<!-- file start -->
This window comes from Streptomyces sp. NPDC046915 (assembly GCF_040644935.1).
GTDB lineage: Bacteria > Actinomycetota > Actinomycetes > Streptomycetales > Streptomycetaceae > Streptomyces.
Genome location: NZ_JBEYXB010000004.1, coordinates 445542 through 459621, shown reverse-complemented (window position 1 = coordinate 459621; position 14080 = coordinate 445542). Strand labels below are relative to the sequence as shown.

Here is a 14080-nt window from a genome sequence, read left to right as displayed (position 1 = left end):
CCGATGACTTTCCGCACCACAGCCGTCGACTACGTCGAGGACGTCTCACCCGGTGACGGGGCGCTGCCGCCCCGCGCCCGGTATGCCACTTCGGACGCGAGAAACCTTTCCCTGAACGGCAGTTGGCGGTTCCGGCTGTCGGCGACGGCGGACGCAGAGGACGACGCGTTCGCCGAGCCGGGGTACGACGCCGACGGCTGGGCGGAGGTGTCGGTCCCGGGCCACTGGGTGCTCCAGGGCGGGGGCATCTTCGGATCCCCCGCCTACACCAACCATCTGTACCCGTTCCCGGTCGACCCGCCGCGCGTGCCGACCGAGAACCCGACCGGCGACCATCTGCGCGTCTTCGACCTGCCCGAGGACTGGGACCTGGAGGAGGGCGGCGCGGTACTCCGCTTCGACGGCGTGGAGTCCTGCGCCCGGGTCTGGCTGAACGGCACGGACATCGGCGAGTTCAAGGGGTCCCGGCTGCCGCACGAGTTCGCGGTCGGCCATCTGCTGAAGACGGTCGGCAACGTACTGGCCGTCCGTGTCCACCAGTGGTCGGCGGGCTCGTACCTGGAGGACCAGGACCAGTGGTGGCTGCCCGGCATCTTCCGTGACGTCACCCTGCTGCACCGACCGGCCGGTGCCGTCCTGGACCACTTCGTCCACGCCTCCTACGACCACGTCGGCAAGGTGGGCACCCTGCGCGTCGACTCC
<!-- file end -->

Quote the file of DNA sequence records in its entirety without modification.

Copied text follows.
This window comes from Streptomyces sp. NPDC046915 (assembly GCF_040644935.1).
GTDB lineage: Bacteria > Actinomycetota > Actinomycetes > Streptomycetales > Streptomycetaceae > Streptomyces.
Genome location: NZ_JBEYXB010000004.1, coordinates 445542 through 459621, shown reverse-complemented (window position 1 = coordinate 459621; position 14080 = coordinate 445542). Strand labels below are relative to the sequence as shown.

Here is a 14080-nt window from a genome sequence, read left to right as displayed (position 1 = left end):
CCGATGACTTTCCGCACCACAGCCGTCGACTACGTCGAGGACGTCTCACCCGGTGACGGGGCGCTGCCGCCCCGCGCCCGGTATGCCACTTCGGACGCGAGAAACCTTTCCCTGAACGGCAGTTGGCGGTTCCGGCTGTCGGCGACGGCGGACGCAGAGGACGACGCGTTCGCCGAGCCGGGGTACGACGCCGACGGCTGGGCGGAGGTGTCGGTCCCGGGCCACTGGGTGCTCCAGGGCGGGGGCATCTTCGGATCCCCCGCCTACACCAACCATCTGTACCCGTTCCCGGTCGACCCGCCGCGCGTGCCGACCGAGAACCCGACCGGCGACCATCTGCGCGTCTTCGACCTGCCCGAGGACTGGGACCTGGAGGAGGGCGGCGCGGTACTCCGCTTCGACGGCGTGGAGTCCTGCGCCCGGGTCTGGCTGAACGGCACGGACATCGGCGAGTTCAAGGGGTCCCGGCTGCCGCACGAGTTCGCGGTCGGCCATCTGCTGAAGACGGTCGGCAACGTACTGGCCGTCCGTGTCCACCAGTGGTCGGCGGGCTCGTACCTGGAGGACCAGGACCAGTGGTGGCTGCCCGGCATCTTCCGTGACGTCACCCTGCTGCACCGACCGGCCGGTGCCGTCCTGGACCACTTCGTCCACGCCTCCTACGACCACGTCGGCAAGGTGGGCACCCTGCGCGTCGACTCC